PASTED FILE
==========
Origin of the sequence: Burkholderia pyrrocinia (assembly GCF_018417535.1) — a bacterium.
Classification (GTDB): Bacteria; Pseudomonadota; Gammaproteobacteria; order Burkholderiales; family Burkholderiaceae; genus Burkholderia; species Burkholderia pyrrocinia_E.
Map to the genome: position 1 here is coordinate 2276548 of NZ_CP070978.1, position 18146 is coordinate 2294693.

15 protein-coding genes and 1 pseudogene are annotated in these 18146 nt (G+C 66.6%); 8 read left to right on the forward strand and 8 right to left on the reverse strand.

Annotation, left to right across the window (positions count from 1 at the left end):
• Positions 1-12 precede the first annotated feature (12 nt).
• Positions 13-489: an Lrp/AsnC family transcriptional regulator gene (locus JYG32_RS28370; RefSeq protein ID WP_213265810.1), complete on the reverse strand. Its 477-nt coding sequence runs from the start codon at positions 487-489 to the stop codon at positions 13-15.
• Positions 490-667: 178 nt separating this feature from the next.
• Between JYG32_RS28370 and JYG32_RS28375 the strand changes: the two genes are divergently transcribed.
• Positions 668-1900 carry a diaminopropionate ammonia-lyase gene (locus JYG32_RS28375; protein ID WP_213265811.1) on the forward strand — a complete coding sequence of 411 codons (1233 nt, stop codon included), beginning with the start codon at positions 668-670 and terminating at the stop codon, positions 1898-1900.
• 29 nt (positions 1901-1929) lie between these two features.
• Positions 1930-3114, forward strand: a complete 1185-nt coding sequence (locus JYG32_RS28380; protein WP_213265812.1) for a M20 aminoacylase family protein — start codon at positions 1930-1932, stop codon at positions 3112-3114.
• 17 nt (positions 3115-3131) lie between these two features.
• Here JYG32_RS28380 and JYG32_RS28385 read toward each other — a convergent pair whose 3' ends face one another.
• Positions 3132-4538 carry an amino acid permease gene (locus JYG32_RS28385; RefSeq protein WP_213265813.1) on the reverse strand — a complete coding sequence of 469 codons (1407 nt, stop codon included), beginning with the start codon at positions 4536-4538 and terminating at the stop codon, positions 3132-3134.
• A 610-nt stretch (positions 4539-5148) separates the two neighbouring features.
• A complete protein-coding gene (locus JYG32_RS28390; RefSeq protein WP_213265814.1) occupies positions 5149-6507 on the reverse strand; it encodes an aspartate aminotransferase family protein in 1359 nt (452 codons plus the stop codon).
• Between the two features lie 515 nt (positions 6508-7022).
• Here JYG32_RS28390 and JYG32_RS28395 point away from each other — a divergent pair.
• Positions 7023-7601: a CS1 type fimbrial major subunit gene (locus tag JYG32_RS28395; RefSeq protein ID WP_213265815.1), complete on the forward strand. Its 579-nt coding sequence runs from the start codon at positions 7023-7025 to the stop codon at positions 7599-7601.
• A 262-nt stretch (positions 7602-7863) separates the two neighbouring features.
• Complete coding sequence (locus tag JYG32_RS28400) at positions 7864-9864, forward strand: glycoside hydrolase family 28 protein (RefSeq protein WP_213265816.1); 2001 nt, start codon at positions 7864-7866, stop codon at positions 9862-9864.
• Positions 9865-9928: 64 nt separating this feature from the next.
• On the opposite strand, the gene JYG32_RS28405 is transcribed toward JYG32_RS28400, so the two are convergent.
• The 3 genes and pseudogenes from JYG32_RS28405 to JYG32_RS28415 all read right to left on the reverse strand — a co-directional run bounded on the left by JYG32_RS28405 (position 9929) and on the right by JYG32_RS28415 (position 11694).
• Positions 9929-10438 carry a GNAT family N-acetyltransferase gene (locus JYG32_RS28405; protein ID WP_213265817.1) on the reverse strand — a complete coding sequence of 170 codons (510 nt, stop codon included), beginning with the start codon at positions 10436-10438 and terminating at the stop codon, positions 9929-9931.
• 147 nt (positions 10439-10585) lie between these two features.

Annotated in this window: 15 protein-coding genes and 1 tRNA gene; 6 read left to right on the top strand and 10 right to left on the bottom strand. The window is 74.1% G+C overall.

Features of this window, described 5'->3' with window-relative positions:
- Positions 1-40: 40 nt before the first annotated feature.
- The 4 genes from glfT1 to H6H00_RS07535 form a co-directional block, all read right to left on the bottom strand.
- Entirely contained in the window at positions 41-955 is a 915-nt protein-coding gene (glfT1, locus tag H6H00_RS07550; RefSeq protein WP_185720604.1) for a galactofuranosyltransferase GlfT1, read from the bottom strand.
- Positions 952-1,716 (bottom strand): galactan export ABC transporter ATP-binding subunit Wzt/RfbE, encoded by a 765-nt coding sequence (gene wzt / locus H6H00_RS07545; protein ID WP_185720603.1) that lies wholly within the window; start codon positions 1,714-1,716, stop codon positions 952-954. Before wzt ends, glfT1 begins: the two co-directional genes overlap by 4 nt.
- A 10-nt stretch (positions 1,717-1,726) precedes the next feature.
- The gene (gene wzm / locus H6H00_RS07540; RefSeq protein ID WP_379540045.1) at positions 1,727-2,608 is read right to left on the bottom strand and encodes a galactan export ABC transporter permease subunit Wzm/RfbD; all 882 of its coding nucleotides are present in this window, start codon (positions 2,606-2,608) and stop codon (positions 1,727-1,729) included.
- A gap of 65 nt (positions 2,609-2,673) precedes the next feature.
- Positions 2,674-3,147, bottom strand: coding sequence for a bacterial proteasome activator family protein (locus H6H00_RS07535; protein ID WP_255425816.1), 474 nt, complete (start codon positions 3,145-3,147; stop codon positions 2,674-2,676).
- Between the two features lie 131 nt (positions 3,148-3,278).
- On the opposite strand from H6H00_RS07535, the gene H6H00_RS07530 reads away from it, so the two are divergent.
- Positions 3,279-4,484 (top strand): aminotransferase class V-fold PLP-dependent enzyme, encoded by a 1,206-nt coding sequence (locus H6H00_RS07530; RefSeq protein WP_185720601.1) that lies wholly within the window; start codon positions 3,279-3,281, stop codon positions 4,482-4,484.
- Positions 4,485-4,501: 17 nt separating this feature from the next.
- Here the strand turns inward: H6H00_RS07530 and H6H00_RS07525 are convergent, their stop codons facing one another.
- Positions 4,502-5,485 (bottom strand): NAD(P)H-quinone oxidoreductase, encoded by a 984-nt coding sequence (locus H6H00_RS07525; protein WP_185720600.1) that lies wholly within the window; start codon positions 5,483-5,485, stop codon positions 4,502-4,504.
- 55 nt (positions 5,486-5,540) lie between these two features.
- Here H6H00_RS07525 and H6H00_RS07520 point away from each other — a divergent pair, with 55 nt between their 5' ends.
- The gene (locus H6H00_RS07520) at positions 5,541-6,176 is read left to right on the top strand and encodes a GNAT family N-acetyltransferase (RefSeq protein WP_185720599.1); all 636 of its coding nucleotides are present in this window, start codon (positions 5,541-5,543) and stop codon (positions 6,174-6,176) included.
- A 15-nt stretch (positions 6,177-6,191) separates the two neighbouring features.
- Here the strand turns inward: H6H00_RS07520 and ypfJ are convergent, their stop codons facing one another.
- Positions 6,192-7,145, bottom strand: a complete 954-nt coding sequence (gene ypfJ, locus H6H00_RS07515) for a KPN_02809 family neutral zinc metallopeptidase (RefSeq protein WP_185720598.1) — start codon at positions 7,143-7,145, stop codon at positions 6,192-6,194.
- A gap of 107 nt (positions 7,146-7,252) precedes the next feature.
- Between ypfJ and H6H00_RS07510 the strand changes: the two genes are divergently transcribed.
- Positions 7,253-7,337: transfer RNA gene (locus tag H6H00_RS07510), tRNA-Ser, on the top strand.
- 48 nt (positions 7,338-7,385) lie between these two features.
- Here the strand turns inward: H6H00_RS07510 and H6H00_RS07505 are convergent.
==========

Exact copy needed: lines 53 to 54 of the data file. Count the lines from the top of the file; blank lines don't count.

- 48 nt (positions 7,338-7,385) lie between these two features.
- Here the strand turns inward: H6H00_RS07510 and H6H00_RS07505 are convergent.